Lemon Mousse with Red Currant Puree

Oh the tart fruits of summer!

I was at the Farmers Market last weekend and I spotted a little pint of beautiful red currants. I had no idea what I would do with them, but I couldn’t resist their siren call. As soon as I got home, I started brainstorming, and this recipe is what I came up with. It was more delicious than I could have dreamed. I hope you like it!

blog lemon mousse

serves 2 (double if serving 4)

For the lemon mousse:

juice and zest of 2 large lemons

1 whole egg + 1 egg yolk (white reserved)

note: Get organic, free-range, cage-free if you can. Even better, get them from the Farmers Market so the yolks are molten orange and gorgeous as the sunrise.

1/4 cup sugar in the raw (you can substitute refined white sugar if you wish)

1/3 cup heavy whipping cream

a pinch of salt

Crack 1 whole egg into a saucepan. Separate the yolk and egg from the second egg by cracking the egg and using the shell halves to scoop the yolk away from the whites. Put the yolk in with the other whole egg and reserve the white in a separate bowl. Add the sugar to the whole egg and egg yolk and whisk vigorously.

Zest your lemons into the same saucepan (“zest” means use a fine mesh grater to scrape off tiny pits of lemon peel. You want just the outer yellow part of the peel, not the inner white part). Then squeeze out every last drop of the juices and add them as well. Whisk vigorously again until the eggs, lemon, and sugar are very well incorporated. Taste a dab of the mixture and adjust as you like (a bit more lemon if you want it really tart or a bit more sugar if you like it really sweet — I always go tart, myself!)

Now for the only hard part of the whole thing. Put the saucepan on the stove. Turn on the burner to a low-medium heat. Cook the mixture, whisking constantly (constantly!!). It will begin to thicken. Take it off the heat and whisk, whisk, whisk. Put it back on. Keep going until you have a loose custard consistency. The idea is to gradually cook the mixture so it thickens up uniformly.

Once done, scrape it into a bowl with spatula and let it cool, stirring occasionally to keep a skin from forming.

In the meantime, using a clean whisk, whisk the reserved egg white until soft peaks form. They will start out clear and will gradually thicken into a foamy consistency. When that foam begins to thicken up, turns bright white, and can hold gentle peaks without collapsing, they are ready. Add a pinch of salt and whisk a little more. Once the egg/lemon/sugar mixture (now transformed into lemon curd) is cooled, fold in the beaten egg whites with a spatula. I know some people are squicked out by eating raw egg white, but if you have good eggs it is perfectly safe. If you really can’t bear it, though, just leave it out and move to the next step. The consistency of the final mousse will be slightly less light and airy but the flavor will not be impacted.

Then whip your cream. I like to use a whisk, but you can use beaters if you prefer. Whip to soft peaks (meaning, as the cream thickens it will eventually be able to stand in gentle peaks on its own). Do NOT overwhip or you will end up with butter. Fold the whipped cream into the lemon curd mixture, gently stirring with a spatula.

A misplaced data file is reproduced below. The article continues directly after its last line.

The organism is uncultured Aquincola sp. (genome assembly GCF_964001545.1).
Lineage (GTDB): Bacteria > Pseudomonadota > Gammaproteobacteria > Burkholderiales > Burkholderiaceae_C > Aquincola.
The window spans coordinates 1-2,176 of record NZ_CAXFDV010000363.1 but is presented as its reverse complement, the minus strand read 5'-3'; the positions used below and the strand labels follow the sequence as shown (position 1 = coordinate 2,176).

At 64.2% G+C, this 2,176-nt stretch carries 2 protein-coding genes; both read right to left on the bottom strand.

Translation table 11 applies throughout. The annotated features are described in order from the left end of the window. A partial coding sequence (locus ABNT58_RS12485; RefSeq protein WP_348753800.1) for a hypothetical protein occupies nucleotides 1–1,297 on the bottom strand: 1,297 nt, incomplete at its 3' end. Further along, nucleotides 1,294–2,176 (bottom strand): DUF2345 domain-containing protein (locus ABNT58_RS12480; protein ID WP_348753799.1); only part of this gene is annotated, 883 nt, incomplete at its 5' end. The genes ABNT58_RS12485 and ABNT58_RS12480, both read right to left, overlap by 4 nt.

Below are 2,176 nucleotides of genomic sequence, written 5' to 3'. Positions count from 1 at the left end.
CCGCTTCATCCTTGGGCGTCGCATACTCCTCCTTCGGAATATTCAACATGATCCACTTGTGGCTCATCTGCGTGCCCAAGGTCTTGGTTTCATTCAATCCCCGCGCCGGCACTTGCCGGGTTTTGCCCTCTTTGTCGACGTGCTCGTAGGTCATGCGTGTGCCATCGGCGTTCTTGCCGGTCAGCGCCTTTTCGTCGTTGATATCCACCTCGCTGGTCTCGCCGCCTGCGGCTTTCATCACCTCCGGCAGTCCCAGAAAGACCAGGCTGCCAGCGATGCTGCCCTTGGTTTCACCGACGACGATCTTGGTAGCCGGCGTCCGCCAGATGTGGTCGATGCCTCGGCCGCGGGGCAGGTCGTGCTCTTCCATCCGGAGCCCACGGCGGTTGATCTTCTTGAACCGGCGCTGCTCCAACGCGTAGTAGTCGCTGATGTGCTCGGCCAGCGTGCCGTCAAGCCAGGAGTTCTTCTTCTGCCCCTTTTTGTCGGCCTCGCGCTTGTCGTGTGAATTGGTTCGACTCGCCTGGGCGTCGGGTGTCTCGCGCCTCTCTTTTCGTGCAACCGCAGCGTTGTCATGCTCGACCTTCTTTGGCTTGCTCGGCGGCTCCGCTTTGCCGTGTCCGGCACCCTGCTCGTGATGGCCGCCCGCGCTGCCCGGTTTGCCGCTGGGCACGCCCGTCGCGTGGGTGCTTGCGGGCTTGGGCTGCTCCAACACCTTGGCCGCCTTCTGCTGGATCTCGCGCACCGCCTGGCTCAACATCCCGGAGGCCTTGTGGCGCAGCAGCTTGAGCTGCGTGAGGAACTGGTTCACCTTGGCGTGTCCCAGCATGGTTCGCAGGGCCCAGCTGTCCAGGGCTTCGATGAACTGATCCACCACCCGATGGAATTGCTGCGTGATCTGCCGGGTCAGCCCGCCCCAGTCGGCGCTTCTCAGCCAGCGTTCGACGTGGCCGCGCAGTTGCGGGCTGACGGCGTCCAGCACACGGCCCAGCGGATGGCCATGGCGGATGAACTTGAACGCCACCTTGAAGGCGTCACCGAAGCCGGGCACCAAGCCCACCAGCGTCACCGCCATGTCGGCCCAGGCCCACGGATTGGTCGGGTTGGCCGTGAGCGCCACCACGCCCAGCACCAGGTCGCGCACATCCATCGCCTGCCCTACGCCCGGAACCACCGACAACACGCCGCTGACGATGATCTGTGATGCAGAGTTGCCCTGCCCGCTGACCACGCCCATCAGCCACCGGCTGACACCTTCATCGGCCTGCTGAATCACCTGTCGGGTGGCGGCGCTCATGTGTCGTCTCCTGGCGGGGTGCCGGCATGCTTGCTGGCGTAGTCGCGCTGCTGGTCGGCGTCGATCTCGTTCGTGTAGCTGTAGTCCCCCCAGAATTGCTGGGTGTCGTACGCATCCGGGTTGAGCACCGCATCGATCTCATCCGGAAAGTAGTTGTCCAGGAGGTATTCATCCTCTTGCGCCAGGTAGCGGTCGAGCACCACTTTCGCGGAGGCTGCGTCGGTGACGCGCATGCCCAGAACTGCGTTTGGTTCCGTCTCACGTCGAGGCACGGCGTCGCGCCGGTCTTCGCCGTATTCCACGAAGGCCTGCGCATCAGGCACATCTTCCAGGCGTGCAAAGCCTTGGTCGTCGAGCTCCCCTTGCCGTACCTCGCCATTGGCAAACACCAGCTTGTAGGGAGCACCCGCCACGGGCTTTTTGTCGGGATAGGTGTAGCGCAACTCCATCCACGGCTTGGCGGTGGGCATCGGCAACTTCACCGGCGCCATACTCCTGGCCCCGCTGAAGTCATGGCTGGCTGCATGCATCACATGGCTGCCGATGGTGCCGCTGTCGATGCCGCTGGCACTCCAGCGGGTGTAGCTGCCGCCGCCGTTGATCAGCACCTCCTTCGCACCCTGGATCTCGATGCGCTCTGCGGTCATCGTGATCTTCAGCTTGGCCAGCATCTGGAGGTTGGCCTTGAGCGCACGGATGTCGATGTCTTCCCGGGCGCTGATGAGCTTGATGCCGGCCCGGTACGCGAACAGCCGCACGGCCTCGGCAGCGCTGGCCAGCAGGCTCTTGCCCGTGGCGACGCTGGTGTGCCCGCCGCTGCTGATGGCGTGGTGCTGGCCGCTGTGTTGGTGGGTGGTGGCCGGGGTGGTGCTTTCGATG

Voila! You have your lemon mousse.

You could stop here, refrigerate, and serve this with a dollop of lightly sweetened cream. BUT, you have those gorgeous currants to content with…

For the Red Currant Puree:

1 pint fresh red currants

2-3 tbs sugar in the raw

1 tsp lemon juice

1 tsp water

Reserve a few small currants for garnish. From the rest, remove all the fruit from the stems and toss them in a sauce pan with the sugar, water, and lemon juice. Simmer over low heat, stirring as needed, until the mixture cooks down into a slightly thickened, dark red sauce (about 15-20 minutes). Taste and adjust the sweetening as needed. Currants are naturally tart and you want the puree to retain that tartness, but without the edge.

Now strain the puree through a fine-mesh sieve. The idea here is to remove skins and seeds but get as much delicious puree through as possible. Really work the mash with a spoon to get out all the goodness. Cool the strained puree. It should look like this:

blog currant puree

To assemble the dessert:

When the mousse and puree are both cooled to room temp, assemble as follows:

I like to use whiskey glasses or something similar. First put a thin smear of puree in the bottom of each glass. Then add a few big spoonfuls of mousse, then another thin layer of puree, then more mousse. For the layers you want quite a good amount of mousse and quite a small amount of puree. Portion it out so you have enough for all 4 servings.

On top of the final layer of mousse, add a line of puree along the center of the glass. Using a swizzle stick or chopstick, swirl the puree through the mousse to create a pleasing design.

Cover with Saran wrap and refrigerate at least one hour and up to two days. Garnish with a few reserved currants. 

Try not to inhale this, but if you do…no judgement!

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